comes to threats to mass transit? and my other question would be involving the countering weapons of mass destruction office. the president's budget request for that office proposes changes to the securing the city's program. a program that has proven successful in new york city. we're hearing concerns from securing city jurisdictions about proposed changes in permissible equipment, to whom the equipment would be provided to and the impact it would have on the jurisdiction's ability to conduct radiological detection and response operations. this committee has supported the city's program as it is operating and the house passed my legislation authorizing the program last year. my three questions involving that would be what changes did the department proposing to the program. what outreach have you done to participating jurisdictions to solicit their feedback, and how are you addressing the concerns that the department is receiving from securing the city's
jurisdictions? i thank you for your service to our nation. i thank you for answering my question, and i thank you for indulging me. i have to run, and i yield back, and mr. chairman, i used less time than rice did. >> for the record, 2 minutes, 15 seconds. that's a record, i think. thank you for that. >> the chair recognizes the gentleman from california who i noticed brought in three or four children to the hearing? >> yes. >> and i want to welcome them as well. >> thank you. they're all our children. those are survivors of our veterans that made the ultimate sacrifice fighting for our freedom around the world. i thought it was important for them to follow us here and shadow us, so thank you for pointing them out. >> thank you for bringing them. >> thank you, mr. chairman, and ranking member for holding this hearing, and miss nielsen, thank you for being here. i wanted to follow up on some of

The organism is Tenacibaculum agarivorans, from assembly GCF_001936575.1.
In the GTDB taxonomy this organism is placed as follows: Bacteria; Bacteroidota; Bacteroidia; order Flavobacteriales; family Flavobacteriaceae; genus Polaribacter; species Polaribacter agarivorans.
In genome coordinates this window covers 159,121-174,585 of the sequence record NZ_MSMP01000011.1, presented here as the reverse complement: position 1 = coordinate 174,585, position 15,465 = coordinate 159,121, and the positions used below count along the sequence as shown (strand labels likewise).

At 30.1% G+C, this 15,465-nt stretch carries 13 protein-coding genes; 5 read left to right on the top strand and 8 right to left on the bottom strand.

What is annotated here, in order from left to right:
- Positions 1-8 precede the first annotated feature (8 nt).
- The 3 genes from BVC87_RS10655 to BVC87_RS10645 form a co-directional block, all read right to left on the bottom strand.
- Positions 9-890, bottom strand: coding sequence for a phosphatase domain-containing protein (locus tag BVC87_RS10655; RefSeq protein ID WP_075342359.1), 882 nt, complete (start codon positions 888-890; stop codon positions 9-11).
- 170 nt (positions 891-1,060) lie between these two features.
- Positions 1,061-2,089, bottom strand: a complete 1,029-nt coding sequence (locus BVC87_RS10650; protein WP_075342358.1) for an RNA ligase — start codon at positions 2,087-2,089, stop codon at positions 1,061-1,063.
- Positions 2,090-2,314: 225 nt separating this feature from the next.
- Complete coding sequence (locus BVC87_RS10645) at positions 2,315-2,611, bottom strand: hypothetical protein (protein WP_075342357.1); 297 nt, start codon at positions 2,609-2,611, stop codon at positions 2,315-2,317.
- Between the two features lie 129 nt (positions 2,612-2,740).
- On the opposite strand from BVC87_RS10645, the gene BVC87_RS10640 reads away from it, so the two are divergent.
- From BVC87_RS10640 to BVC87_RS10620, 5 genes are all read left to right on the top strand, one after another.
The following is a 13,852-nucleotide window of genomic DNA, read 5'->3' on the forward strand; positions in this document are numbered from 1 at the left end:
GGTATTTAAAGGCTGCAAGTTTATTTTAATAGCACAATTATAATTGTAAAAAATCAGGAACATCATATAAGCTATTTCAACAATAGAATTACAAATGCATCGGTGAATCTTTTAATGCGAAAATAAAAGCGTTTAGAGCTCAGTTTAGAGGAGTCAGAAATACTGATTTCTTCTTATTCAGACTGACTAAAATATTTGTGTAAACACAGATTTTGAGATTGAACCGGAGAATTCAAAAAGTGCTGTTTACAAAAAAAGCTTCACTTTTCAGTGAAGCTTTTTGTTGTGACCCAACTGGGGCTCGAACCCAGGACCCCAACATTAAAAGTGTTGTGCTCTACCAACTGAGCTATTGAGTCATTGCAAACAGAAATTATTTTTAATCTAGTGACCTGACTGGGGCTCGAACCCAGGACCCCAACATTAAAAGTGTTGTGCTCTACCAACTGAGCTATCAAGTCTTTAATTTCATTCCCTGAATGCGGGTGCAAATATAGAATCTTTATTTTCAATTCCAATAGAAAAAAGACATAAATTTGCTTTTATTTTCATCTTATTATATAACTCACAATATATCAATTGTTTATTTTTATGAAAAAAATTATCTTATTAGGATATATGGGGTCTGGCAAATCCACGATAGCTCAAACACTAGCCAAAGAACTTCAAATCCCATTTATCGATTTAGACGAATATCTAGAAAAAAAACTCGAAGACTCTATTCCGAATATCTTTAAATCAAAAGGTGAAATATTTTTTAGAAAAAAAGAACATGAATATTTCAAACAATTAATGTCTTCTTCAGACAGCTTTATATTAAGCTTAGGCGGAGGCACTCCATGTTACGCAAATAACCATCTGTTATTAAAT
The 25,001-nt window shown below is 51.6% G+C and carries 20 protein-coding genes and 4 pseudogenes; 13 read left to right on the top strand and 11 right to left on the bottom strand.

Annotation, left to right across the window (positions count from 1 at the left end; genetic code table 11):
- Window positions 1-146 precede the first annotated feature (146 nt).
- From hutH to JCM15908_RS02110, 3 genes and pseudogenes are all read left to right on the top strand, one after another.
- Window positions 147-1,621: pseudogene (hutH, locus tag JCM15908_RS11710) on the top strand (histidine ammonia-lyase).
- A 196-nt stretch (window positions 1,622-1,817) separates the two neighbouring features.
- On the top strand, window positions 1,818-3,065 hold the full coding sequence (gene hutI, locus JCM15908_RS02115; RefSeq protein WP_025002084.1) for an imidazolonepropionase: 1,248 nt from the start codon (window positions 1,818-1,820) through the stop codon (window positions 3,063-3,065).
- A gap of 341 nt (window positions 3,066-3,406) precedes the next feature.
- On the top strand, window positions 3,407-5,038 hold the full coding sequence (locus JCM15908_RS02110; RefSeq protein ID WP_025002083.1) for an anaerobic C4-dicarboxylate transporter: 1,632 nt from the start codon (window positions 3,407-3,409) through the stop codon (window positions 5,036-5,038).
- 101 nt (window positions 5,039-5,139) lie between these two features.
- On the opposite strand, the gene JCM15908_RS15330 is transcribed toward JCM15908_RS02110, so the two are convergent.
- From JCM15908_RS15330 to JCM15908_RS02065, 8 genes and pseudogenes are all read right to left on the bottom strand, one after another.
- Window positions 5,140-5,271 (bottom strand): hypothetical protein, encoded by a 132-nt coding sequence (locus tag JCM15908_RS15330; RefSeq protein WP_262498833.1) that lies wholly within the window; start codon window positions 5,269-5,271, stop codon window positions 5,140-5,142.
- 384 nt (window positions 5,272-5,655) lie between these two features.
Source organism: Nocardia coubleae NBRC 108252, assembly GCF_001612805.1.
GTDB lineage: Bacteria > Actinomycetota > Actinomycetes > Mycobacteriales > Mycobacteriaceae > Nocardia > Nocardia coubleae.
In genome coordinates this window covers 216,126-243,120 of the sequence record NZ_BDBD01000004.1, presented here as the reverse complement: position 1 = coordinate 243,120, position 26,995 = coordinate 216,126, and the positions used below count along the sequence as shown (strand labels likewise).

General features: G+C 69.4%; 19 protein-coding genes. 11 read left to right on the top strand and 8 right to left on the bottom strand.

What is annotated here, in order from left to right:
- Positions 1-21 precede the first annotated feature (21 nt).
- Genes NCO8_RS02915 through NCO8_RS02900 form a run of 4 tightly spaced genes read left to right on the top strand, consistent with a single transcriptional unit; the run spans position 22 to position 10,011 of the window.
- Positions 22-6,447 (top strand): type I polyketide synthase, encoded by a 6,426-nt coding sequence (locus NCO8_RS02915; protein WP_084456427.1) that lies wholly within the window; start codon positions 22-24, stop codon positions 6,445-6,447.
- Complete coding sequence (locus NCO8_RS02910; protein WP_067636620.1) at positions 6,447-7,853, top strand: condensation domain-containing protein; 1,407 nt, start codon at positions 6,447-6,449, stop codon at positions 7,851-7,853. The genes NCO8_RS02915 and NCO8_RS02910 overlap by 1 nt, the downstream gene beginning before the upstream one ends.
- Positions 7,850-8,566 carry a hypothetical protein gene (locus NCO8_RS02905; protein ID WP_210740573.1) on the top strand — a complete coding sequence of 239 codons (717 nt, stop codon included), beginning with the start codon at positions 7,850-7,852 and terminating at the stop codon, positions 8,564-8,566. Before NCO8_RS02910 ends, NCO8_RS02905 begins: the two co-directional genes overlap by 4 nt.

the comments made by my colleague, mr. katko from new york. i represent california, orange county, california. our nation's security is very important to my constituents and my state. these are issues that are also very important to our taxpayers. right now as i travel through our district which is democrat and very republican as well, i don't hear much talk about undocumented workers. as a matter of fact, in central valley i hear the need for more farm workers. new port beach area, i don't hear people talk about the nannies that are undocumented. i don't see that as a complaint. and then in disneyland, our area is heavy on tourism. i don't hear a lot of people complaining about the undocumented workers, waiters, waitresses and cooks. but i'll tell you what i do hear complaints about in my district,
i think throughout the country. this opioid crisis. some numbers have it as high as 500% increase in usage throughout the nation. deaths have skyrocketed because of the opioids. so my question really is according to one of your dhs reports, a northern border threat. northern border threat. do you have more and more drugs coming through canada? what are we planning to do in the northern border? as many katko said, 96% of the border is essentially open. so any thoughts about where we're going in terms of protecting our northern boarder? >> yes. as i mentioned, i was just speaking with my colleague in canada about this. part of it is the partnership on both sides to make sure that we facilitate legal trade and travel but reduce any illicit activity including drugs.
as you say, opioids continue to be a problem throughout the nation. >> if i may, what kind of partnerships do you have right now with people north and south of the boarder? >> thank you strong with the canadians. >> how about with the mexicans? >> strong with the mexicans as well. >> general kelly who was in your position here a few months back made some comments, and i agreed with them, to the effect that if anything gets near our border, we've essentially lost the battle. if we're going to top terrorists, we have to work with not only the mexicans and the cade nad dans but brazilians and afghanis and others. are you working with those others? >> we are. yes. >> so following up on that, we're looking at building a border wall in the mexican border. i presume we're going to do something like that in the northern border as well? >> well, we're working with the